Sunday, 24 March 2019

Flies Dropping and Bats Swinging

They're dropping like flies at the moment. Hot on the heels of the retirement of Simple Soccer Stats mentioned in my previous post, I return from my trip to read that Trader 247 is also calling it a day after ceasing trading last August:

I stopped trading last year after seeing the small profits disappear and not spending any time with the bot. My interest is in programming and as I moved from VBA to .NET and the wonders of Visual Studio, I was more interested in app development than raking over market data.
There's nothing like losing money for killing interest in blogging. On the other side of the blogging longevity coin, it's now more than eleven years since this inaugural post kicked off Green All Over. 

2,561 posts later, and it's still going relatively strong although 2018's 107 posts was a yearly low. Not all have been fascinating posts I freely admit, but the other 2,560 certainly have been (and yes, that is a joke you may have seen before as I repeat it on most anniversaries). 

Travel with work was the main reason for the decrease last year, and may restrict posting this year too, but a lifetime average of 473 hits a day, and 10k a month means that at least a few people are still reading.     

Someone emailed me a few days ago asking if I had any copies of 101Trader's blog:
Hi, someone suggested you might have stored offline a blog copy I was after. A real long shot, but do you remember @101trader a year ago, a seemingly successful overs trader. Looking at Twitter he directs people to his blog for answers that has been taken down. I don’t suppose you have or know how I can get my hands on it?
If anyone can help, let me know, but when someone takes their blog down, chances are there was something awry and the phrase "seemingly successful overs trader" is likely very well considered. It's very difficult to gain an edge in the Over / Under football markets.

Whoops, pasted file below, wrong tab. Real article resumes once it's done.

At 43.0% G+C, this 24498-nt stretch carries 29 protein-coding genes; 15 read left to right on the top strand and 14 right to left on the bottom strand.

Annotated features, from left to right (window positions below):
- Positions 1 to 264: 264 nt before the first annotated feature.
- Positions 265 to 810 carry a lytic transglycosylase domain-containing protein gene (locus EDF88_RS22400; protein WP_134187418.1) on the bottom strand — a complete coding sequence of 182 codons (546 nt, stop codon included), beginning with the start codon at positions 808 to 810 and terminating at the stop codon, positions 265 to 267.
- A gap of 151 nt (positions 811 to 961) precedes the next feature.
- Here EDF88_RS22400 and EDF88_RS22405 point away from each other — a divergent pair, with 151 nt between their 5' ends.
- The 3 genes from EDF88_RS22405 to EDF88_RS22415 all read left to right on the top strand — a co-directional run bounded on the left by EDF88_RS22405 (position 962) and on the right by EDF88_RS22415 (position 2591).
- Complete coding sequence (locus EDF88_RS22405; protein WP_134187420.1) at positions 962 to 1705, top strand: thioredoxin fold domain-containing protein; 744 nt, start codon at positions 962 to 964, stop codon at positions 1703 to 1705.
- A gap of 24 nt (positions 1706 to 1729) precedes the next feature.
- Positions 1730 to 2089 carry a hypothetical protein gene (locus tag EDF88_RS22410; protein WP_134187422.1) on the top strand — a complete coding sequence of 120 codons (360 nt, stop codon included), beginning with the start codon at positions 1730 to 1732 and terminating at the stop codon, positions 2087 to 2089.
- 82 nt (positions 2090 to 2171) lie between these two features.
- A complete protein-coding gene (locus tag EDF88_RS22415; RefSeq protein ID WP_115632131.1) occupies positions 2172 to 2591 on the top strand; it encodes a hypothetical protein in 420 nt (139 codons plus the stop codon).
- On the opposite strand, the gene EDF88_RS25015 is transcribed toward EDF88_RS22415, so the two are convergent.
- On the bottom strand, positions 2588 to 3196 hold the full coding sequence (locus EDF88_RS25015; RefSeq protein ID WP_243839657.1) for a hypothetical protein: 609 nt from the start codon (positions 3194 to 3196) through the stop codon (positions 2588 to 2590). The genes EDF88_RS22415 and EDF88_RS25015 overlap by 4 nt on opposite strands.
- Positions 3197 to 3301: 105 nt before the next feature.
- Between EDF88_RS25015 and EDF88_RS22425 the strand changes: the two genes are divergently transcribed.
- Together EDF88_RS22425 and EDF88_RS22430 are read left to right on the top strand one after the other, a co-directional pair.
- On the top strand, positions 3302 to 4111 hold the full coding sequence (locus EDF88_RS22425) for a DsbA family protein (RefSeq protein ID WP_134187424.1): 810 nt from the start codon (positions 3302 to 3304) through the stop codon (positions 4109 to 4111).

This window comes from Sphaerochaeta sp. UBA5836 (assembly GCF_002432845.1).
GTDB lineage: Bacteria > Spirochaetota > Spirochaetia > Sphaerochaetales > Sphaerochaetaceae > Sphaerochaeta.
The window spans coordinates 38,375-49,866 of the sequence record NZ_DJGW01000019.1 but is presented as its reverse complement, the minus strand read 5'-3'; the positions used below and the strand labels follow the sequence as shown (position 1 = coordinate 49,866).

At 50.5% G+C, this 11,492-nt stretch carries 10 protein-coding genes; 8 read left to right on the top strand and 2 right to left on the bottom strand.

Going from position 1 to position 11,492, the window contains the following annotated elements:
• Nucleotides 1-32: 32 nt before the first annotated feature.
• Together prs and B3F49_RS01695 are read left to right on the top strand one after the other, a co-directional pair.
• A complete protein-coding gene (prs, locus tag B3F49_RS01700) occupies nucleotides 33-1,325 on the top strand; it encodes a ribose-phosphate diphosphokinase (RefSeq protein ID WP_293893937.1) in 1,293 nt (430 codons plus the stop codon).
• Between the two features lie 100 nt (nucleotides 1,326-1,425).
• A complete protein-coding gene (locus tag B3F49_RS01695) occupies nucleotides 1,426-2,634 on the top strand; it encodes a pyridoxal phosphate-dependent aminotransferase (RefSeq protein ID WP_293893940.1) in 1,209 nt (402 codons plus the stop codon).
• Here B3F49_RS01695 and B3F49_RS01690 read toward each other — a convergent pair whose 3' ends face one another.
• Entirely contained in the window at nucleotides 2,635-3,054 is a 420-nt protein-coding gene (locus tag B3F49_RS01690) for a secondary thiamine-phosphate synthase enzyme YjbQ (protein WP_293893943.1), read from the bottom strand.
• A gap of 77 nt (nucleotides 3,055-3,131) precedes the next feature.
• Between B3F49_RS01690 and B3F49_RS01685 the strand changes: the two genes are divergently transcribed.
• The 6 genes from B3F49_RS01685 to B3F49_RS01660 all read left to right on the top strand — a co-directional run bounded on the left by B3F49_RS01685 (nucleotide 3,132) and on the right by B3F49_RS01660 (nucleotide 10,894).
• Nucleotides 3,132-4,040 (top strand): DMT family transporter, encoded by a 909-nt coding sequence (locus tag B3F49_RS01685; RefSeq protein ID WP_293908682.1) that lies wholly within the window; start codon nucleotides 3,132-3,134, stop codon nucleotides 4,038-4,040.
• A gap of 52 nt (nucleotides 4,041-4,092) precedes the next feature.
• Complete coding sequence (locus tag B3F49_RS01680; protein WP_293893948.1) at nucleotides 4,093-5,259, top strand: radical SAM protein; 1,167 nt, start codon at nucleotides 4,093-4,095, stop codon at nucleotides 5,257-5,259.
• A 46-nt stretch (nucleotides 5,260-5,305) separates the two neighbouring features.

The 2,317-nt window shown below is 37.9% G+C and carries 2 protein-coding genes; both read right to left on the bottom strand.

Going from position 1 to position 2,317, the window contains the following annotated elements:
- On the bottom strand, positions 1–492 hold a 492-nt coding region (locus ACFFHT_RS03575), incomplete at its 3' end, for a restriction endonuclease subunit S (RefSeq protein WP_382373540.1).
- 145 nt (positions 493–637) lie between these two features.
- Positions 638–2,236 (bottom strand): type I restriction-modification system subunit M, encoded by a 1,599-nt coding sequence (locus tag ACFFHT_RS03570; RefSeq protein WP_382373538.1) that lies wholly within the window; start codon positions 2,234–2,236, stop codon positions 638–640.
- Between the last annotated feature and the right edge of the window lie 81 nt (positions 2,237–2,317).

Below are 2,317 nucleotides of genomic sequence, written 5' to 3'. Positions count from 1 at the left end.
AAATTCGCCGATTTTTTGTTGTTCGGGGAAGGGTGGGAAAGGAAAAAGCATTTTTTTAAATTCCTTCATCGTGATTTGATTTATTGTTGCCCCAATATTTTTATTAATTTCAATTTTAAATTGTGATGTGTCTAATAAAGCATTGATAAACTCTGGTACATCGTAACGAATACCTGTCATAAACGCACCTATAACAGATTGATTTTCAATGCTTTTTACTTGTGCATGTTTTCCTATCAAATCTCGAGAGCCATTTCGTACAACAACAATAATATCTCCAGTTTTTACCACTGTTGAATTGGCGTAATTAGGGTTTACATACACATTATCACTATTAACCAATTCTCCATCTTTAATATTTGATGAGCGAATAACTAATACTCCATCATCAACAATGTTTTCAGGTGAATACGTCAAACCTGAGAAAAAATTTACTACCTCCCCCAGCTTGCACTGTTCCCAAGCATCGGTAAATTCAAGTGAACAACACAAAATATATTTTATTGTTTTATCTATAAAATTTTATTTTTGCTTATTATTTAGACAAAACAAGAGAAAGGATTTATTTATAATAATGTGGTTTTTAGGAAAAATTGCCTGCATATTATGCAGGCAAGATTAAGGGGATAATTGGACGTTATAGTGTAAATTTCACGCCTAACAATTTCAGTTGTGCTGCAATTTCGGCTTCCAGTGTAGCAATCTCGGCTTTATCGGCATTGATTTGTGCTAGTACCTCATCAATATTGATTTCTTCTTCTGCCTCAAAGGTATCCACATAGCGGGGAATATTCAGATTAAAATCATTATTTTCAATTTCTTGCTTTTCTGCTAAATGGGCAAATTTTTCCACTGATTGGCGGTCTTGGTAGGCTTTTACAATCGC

We're so close to the end of the season, that I'll probably wait until it's over before looking at the Premier League Draw again, and it's the same with the NHL and NBA regular seasons which both conclude next month, but the MLB season has already started with two 'International Series' matches in Tokyo already in the books. Excluding international openers, this season's March 28th opening day is the earliest in history, and for London fans, there's a 'London Series' (Boston Red Sox / New York Yankees) at the Olympic Stadium at the end of June to look forward to.

Readers will know that I follow a couple of strategies in baseball, with the results of the T-Bone method in recent seasons below:

During the off-season, I've been looking at further improving the T-Bone, and have found some interesting opportunities.

MLB is of course two leagues, with the big difference between the National League and the American League that the latter uses the "Designated Hitter" - a player who does not play in the field, but is used to bat for the pitcher.

While I don't like to have too many qualifiers on methods, adding a filter or two and eliminating non-profitable selections can make a big difference to an ROI.

I'm also not interested in single season observations, but if I see something persisting over three of more seasons, I do take note.

Here's the basic return from the T-Bone system over the last five seasons (money line and run line bets) and below that, the same system with one simple filter applied: 
The differences are huge, especially on the Run Line bets. 246 bets saved, and the time they take to place shouldn't be underestimated, and ROI percentages into double figures. 

Baseball is a sport with definite trends showing as the season progresses. Readers will know of some early season trends (generally April and May) and other methods that are more profitable after the All-Star Break, so with such an early start to the season, there's not a lot of data for March matches. 

The profitability of backing hot favourites in recent years is another area readers will be well aware of, and here are the results month-by-month of that strategy:
April is perfect, and so is March I guess, but that number for March is from just seven matches. I tend to include the handful of March games with April and October games with September to make six full monthly regular season groupings.

Note that returns are all calculated using the US practice of risking the line to win 100 units when playing favorites, and risking 100 units to win the line when playing on underdogs.

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